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Figure 3. Systemic treatment with human iPSC-MSCs or BM-MSCs inhibits inflammatory cell infiltration in the BALF and NALF. Representative diff-quick staining of the inflammatory cells present in the BALF (A) and NALF (B). Inflammatory cell counts in the BALF (C) and NALF (D). Mean ± SEM. *, p < .05; **, p < .01 as conducted using a one-way analysis of variance and the Student-Newman-Keuls method for post hoc analysis for the total inflammatory cells, macrophages, and lymphocytes in the NALF, and using the Kruskal–Wallis rank sum test followed by the Mann–Whitney U test for two-group comparisons for the other parameters. Abbreviations: BALF, bronchoalveolar lavage fluid; BM-MSC, bone marrow-derived mesenchymal stem cell; iPSC-MSC, induced pluripotent stem cell-derived mesenchymal stem cell; NALF, nasal lavage fluid; ns, no significance; OVA, ovalbumin; PBS, phosphate-buffered saline.

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Systemic Administration of Human iPSC-MSCs Decreases Circulating Levels of OVA-Specific IgE

OVA sensitization and challenge is known to increase Th2-specific immunoglobulin concentrations in the sera. We confirmed a significant elevation in the serum levels of OVA-specific IgE and OVA-specific IgG1 (both p < .01) in our allergic model (Fig. 4). Systemic administration of both iMR90-iPSC-MSCs (p < .01) and N1-iPSC-MSCs (p < .05) 1 day before the challenge resulted in a significant decrease in serum OVA-specific IgE, but not IgG1 levels. Interestingly, we observed different levels of IgE between the iMR90-iPSC-MSC and N1-iPSC-MSC treatment (p < .05), suggesting that there is a different degree of allergic IgE inhibition by the different iPSC-MSC clones. Administration of BM-MSCs significantly decreased OVA-induced IgE and IgG1 serum levels (both p < .05), a result that was consistent with the decreased levels of specific IgE and IgG1 observed upon treatment with BM-MSCs in a mouse model of ragweed-induced asthma [18]. Moreover, we observed that the IgG1 levels were lower with the BM-MSC treatment when compared with both clones of iPSC-MSCs after OVA challenge (p < .05), suggesting their different abilities to regulate immunoglobulin production in allergic disease. Interestingly, the treatment of iPSC-MSCs before the sensitization significantly decreased OVA-specific IgE levels (p < .05). Treatment with human iPSC-MSCs in naïve mice did not affect the levels of either OVA-specific IgE or IgG1. Here, IgE represents the Th2 immune response, and it was significantly decreased by the treatments with the iPSC-MSC clones before sensitization and before challenge, indicating that the i.v. injection of iPSC-MSCs was responsible for downregulating the Th2 response in the allergic airway model.

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Figure 4. Systemic administration of human iPSC-MSCs or BM-MSCs decreases the serum levels of OVA-specific IgE. OVA-specific IgE (A) and IgG1 (B) levels in the sera of mice following the different treatments. The data are expressed as the mean ± SEM. *, p < .05; **, p < .01 by the Kruskal–Wallis rank sum test followed by the Mann–Whitney U test for two-group comparisons. Abbreviations: BM-MSC, bone marrow-derived mesenchymal stem cell; iPSC-MSC, induced pluripotent stem cell-derived mesenchymal stem cell; ns, no significance; OVA, ovalbumin; PBS, phosphate-buffered saline.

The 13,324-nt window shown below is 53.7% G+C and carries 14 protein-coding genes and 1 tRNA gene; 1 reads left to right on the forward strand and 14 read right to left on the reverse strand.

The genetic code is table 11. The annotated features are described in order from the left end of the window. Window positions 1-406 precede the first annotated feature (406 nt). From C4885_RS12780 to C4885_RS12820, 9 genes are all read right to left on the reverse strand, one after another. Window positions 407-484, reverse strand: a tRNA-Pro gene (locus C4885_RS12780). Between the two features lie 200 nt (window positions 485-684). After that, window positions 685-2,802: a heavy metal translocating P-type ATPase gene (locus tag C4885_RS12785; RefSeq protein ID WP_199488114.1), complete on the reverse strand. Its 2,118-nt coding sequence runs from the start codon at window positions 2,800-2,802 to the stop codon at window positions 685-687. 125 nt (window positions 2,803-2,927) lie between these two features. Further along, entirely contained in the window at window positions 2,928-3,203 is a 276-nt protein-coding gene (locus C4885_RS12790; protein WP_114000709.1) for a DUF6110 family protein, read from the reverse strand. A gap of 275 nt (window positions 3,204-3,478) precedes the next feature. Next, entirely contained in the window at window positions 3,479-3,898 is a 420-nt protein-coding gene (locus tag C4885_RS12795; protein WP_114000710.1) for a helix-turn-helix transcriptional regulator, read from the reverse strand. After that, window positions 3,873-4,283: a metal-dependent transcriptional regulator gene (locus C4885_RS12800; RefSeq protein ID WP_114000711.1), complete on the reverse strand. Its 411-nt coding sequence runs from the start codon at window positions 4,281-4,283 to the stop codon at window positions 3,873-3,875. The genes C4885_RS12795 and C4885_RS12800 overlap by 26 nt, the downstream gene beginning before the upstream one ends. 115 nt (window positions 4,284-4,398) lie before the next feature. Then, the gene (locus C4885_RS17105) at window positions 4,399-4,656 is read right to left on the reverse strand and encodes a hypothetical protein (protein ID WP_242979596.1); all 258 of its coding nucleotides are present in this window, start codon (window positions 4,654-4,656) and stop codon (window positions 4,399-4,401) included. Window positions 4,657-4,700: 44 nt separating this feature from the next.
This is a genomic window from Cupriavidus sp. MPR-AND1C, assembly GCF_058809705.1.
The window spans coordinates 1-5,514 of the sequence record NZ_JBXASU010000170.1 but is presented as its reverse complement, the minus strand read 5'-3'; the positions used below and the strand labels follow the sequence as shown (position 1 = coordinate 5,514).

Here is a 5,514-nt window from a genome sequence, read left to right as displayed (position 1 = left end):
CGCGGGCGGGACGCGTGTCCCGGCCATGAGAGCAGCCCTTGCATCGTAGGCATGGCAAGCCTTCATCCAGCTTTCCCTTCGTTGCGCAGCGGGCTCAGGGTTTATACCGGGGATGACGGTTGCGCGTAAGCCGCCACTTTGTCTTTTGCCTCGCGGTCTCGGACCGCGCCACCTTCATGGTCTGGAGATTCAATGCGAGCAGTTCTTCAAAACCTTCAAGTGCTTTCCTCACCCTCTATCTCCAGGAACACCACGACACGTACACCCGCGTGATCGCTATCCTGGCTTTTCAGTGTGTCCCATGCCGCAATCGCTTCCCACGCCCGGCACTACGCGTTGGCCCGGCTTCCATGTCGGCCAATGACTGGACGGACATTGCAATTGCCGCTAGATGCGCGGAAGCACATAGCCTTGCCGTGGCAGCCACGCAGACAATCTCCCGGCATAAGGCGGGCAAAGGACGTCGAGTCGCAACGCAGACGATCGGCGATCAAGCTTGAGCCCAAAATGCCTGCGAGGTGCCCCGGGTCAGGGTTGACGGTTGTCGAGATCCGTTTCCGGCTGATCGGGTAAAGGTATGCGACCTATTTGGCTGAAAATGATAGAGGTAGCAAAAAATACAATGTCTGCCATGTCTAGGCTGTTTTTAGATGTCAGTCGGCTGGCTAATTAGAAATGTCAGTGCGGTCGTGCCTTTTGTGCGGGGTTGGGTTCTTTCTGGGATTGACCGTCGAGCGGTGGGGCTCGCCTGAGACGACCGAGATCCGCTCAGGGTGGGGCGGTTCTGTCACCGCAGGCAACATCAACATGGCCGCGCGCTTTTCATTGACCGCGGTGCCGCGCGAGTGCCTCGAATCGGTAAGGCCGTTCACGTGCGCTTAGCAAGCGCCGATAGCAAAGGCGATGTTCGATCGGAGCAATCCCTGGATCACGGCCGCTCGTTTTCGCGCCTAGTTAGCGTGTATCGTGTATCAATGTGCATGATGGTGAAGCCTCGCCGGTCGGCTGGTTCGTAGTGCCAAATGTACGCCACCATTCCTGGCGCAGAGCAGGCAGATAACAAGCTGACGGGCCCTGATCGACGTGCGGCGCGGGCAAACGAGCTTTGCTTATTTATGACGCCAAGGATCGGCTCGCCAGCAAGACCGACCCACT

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Systemic Administration of Human iPSC-MSCs Alters Cytokine Levels in Both the BALF and NALF

We next determined the levels of the T helper cell-derived cytokines that were present in the BALF and NALF after administration of human iPSC-MSCs and BM-MSCs (Fig. 5). OVA-challenged mice showed increased levels of IL-4, IL-5, and IL-13 in the BALF (all p < .05), and IL-4 (p < .001) and IL-5 in the NALF (p < .05). These cytokines are characteristic of Th2 allergic inflammation. In contrast, treatment with human iMR90-iPSC-MSCs resulted in a significant decrease in IL-4, IL-5, and IL-13 (all p < .05) in the BALF, and treatment with N1-iPSC-MSCs resulted in a significant decrease in IL-5 and IL-13 in the BALF and IL-4 in the NALF (all p < .05). Treatment with BM-MSCs not only showed a similar effect in decreasing IL-4, IL-5, and IL-13 in the BALF (all p < .05) but also reduced the levels of IL-4 (p < .001) and IL-5 (p < .05) in the NALF. Furthermore, pretreatment with iPSC-MSCs before the sensitization phase significantly reduced the levels of IL-4, IL-5, and IL-13 in the BALF and IL-5 in the NALF (all p < .05). High levels of IFN-γ were observed in both the BALF and NALF in OVA/OVA/PBS mice (both p < .05, Fig. 5), and there were no differences after treatment with both clones of iPSC-MSCs. Treatment with BM-MSCs increased the levels of IFN-γ in the BALF when compared with OVA/OVA/PBS mice and three group mice treated with the iPSC-MSC clones (p < .05 or p < .01). These data suggest that iPSC-MSC treatment reduced the levels of Th2 cytokines in allergic inflammation, especially in the BALF. The differences between the effect of iPSC-MSCs and BM-MSCs on the cytokine levels in the NALF may be due to different MSC properties and different secretome profiles of MSCs derived from iPSCs or bone marrow.